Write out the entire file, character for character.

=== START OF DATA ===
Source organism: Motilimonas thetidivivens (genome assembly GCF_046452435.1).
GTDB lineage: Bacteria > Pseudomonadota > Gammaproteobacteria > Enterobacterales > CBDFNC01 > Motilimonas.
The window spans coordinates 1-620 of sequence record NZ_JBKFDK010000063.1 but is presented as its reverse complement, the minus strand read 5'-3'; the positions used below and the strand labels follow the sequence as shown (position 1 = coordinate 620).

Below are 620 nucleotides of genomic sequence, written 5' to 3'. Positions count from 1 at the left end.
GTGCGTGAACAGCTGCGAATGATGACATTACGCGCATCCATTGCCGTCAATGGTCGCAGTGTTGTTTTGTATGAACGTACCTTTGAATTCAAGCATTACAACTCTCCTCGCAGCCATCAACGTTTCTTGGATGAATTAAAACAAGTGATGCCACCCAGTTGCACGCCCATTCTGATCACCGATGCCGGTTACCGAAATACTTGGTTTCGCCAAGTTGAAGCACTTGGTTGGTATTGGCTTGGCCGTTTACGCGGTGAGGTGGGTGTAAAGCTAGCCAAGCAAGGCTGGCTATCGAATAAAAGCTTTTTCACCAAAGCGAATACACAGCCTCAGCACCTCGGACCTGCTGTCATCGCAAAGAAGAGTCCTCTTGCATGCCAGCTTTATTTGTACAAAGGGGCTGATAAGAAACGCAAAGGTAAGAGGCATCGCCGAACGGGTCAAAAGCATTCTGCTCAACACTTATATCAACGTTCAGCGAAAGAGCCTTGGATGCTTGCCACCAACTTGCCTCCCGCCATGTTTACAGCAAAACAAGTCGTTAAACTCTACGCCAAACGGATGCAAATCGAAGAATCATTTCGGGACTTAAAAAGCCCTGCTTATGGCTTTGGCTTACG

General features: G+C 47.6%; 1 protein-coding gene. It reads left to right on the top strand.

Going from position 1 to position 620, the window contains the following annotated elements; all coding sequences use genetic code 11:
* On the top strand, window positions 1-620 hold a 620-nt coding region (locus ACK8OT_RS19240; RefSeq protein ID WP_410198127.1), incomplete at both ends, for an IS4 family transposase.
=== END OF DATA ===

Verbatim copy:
Source organism: Motilimonas thetidivivens (genome assembly GCF_046452435.1).
GTDB lineage: Bacteria > Pseudomonadota > Gammaproteobacteria > Enterobacterales > CBDFNC01 > Motilimonas.
The window spans coordinates 1-620 of sequence record NZ_JBKFDK010000063.1 but is presented as its reverse complement, the minus strand read 5'-3'; the positions used below and the strand labels follow the sequence as shown (position 1 = coordinate 620).

Below are 620 nucleotides of genomic sequence, written 5' to 3'. Positions count from 1 at the left end.
GTGCGTGAACAGCTGCGAATGATGACATTACGCGCATCCATTGCCGTCAATGGTCGCAGTGTTGTTTTGTATGAACGTACCTTTGAATTCAAGCATTACAACTCTCCTCGCAGCCATCAACGTTTCTTGGATGAATTAAAACAAGTGATGCCACCCAGTTGCACGCCCATTCTGATCACCGATGCCGGTTACCGAAATACTTGGTTTCGCCAAGTTGAAGCACTTGGTTGGTATTGGCTTGGCCGTTTACGCGGTGAGGTGGGTGTAAAGCTAGCCAAGCAAGGCTGGCTATCGAATAAAAGCTTTTTCACCAAAGCGAATACACAGCCTCAGCACCTCGGACCTGCTGTCATCGCAAAGAAGAGTCCTCTTGCATGCCAGCTTTATTTGTACAAAGGGGCTGATAAGAAACGCAAAGGTAAGAGGCATCGCCGAACGGGTCAAAAGCATTCTGCTCAACACTTATATCAACGTTCAGCGAAAGAGCCTTGGATGCTTGCCACCAACTTGCCTCCCGCCATGTTTACAGCAAAACAAGTCGTTAAACTCTACGCCAAACGGATGCAAATCGAAGAATCATTTCGGGACTTAAAAAGCCCTGCTTATGGCTTTGGCTTACG

General features: G+C 47.6%; 1 protein-coding gene. It reads left to right on the top strand.

Going from position 1 to position 620, the window contains the following annotated elements; all coding sequences use genetic code 11:
* On the top strand, window positions 1-620 hold a 620-nt coding region (locus ACK8OT_RS19240; RefSeq protein ID WP_410198127.1), incomplete at both ends, for an IS4 family transposase.